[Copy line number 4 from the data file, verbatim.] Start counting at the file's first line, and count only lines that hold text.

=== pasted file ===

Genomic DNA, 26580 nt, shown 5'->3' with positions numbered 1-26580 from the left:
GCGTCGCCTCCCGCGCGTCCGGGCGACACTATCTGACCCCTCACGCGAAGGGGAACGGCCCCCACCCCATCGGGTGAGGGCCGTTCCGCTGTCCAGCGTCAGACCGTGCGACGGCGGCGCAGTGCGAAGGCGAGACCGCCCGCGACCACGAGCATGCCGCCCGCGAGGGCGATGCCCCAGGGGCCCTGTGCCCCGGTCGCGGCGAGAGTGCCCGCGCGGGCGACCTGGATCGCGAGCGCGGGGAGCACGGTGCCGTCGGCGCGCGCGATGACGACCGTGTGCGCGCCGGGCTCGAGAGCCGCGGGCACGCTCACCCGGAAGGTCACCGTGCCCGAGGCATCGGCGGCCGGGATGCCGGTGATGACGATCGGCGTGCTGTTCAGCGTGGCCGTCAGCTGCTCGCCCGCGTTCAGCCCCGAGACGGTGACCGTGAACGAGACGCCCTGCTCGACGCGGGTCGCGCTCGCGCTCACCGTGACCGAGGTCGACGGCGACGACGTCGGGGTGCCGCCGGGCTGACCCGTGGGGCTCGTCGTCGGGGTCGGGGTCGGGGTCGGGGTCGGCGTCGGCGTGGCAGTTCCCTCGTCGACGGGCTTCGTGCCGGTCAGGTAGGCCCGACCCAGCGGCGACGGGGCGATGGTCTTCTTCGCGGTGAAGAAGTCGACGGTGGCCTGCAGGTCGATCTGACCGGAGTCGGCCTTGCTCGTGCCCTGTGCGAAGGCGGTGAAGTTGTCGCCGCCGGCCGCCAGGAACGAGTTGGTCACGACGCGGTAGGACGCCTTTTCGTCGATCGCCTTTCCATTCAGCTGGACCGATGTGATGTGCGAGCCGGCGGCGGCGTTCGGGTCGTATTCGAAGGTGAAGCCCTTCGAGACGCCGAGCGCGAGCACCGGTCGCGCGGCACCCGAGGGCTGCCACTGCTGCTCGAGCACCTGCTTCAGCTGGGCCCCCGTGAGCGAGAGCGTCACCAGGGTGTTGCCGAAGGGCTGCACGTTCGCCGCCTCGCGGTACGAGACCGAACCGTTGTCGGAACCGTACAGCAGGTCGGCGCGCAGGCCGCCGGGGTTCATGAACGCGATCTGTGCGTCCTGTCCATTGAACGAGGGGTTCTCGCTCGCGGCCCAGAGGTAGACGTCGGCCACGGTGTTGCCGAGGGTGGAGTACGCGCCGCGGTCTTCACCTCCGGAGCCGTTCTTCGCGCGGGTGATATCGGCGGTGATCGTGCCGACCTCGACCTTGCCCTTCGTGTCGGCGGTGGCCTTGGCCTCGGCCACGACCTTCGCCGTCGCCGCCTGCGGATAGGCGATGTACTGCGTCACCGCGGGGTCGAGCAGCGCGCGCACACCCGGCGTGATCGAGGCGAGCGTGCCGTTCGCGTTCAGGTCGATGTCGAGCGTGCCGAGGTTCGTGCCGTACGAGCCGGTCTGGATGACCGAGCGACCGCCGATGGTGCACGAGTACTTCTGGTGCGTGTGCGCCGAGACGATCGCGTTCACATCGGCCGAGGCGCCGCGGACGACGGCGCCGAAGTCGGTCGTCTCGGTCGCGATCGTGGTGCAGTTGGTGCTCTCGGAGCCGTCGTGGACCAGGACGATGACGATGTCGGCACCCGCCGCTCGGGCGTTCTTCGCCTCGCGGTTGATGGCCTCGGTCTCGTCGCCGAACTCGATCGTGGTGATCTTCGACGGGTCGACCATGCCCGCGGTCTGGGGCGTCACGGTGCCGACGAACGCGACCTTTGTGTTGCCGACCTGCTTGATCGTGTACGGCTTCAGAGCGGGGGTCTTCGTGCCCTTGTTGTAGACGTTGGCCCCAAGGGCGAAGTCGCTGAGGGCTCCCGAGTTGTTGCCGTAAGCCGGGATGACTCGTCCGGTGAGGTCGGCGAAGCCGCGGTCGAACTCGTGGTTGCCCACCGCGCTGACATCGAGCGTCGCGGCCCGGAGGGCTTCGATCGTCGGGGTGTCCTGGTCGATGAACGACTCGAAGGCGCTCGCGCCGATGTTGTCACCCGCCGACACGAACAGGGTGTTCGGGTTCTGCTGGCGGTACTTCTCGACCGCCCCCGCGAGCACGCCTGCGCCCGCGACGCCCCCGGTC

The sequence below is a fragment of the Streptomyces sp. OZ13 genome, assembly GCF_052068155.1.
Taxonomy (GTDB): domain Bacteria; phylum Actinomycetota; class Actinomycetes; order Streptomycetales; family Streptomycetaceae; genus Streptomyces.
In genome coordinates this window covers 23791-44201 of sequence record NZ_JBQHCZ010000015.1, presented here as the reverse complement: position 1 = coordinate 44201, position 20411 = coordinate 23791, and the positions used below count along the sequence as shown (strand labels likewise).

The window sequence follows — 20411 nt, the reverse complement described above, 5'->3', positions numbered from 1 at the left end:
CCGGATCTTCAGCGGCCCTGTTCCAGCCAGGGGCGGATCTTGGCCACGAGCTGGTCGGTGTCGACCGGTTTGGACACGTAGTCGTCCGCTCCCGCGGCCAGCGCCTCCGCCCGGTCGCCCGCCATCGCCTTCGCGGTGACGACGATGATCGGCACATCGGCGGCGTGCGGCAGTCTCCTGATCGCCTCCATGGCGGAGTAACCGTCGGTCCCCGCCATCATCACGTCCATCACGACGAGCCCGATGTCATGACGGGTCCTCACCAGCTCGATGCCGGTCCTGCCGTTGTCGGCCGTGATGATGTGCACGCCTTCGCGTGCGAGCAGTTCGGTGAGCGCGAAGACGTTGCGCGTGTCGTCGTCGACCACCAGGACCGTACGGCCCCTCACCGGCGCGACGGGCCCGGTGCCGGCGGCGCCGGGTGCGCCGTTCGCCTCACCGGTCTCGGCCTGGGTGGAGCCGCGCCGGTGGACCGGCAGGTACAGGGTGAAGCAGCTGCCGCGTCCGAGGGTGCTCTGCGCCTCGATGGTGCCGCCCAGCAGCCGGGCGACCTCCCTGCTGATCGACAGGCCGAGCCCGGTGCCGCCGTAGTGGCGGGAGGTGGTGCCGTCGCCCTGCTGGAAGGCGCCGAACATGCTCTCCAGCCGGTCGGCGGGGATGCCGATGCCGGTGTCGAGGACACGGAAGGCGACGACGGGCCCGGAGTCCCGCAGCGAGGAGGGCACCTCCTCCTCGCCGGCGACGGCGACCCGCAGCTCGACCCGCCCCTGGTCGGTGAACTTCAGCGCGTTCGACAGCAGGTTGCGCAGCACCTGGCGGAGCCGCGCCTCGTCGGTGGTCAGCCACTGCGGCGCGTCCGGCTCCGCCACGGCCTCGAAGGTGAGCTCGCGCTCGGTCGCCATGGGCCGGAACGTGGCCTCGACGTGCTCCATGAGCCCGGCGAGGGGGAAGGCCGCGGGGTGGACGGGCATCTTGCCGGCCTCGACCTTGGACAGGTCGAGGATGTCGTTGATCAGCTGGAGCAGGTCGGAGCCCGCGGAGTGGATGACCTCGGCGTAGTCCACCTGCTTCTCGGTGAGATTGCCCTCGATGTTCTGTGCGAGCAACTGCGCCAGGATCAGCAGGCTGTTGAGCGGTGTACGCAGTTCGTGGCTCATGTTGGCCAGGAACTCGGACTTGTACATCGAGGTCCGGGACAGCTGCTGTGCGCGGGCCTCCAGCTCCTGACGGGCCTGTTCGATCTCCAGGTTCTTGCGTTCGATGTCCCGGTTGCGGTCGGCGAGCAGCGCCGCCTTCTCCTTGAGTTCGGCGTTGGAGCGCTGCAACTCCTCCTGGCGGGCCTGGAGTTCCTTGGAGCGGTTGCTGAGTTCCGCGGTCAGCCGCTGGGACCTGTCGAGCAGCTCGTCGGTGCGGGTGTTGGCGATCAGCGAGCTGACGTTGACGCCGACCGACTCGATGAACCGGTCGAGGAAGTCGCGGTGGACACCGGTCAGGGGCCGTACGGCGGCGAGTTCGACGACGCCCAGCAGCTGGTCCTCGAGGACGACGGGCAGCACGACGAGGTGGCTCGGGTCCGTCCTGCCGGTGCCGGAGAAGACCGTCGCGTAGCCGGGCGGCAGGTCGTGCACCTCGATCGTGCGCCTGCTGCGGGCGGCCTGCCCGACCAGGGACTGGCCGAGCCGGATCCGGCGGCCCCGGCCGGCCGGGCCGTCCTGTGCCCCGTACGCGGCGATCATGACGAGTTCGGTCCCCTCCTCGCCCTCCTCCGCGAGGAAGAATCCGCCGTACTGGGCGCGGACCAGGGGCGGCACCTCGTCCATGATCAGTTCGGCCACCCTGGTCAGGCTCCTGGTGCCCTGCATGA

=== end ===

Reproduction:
Taxonomy (GTDB): domain Bacteria; phylum Actinomycetota; class Actinomycetes; order Streptomycetales; family Streptomycetaceae; genus Streptomyces.